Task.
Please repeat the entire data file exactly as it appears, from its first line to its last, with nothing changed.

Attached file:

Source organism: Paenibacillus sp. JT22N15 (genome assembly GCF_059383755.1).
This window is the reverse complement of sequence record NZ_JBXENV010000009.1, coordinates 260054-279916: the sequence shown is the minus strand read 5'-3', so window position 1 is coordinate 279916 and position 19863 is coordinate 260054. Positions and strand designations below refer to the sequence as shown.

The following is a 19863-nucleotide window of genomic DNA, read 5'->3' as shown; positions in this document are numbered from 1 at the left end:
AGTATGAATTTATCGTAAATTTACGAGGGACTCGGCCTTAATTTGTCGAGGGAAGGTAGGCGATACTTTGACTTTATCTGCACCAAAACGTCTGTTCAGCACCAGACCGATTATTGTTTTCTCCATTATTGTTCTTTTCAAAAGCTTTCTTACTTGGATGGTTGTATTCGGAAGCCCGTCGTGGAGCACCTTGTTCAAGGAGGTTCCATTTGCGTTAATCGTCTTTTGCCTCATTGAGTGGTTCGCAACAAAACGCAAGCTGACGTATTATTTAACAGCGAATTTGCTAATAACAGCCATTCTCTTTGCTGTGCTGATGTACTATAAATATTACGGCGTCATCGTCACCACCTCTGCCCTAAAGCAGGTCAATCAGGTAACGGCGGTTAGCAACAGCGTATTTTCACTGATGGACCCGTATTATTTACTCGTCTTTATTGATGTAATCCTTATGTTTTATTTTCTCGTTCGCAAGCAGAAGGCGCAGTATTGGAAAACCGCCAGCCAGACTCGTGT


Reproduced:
Source organism: Paenibacillus sp. JT22N15 (genome assembly GCF_059383755.1).
This window is the reverse complement of sequence record NZ_JBXENV010000009.1, coordinates 260054-279916: the sequence shown is the minus strand read 5'-3', so window position 1 is coordinate 279916 and position 19863 is coordinate 260054. Positions and strand designations below refer to the sequence as shown.

The following is a 19863-nucleotide window of genomic DNA, read 5'->3' as shown; positions in this document are numbered from 1 at the left end:
AGTATGAATTTATCGTAAATTTACGAGGGACTCGGCCTTAATTTGTCGAGGGAAGGTAGGCGATACTTTGACTTTATCTGCACCAAAACGTCTGTTCAGCACCAGACCGATTATTGTTTTCTCCATTATTGTTCTTTTCAAAAGCTTTCTTACTTGGATGGTTGTATTCGGAAGCCCGTCGTGGAGCACCTTGTTCAAGGAGGTTCCATTTGCGTTAATCGTCTTTTGCCTCATTGAGTGGTTCGCAACAAAACGCAAGCTGACGTATTATTTAACAGCGAATTTGCTAATAACAGCCATTCTCTTTGCTGTGCTGATGTACTATAAATATTACGGCGTCATCGTCACCACCTCTGCCCTAAAGCAGGTCAATCAGGTAACGGCGGTTAGCAACAGCGTATTTTCACTGATGGACCCGTATTATTTACTCGTCTTTATTGATGTAATCCTTATGTTTTATTTTCTCGTTCGCAAGCAGAAGGCGCAGTATTGGAAAACCGCCAGCCAGACTCGTGT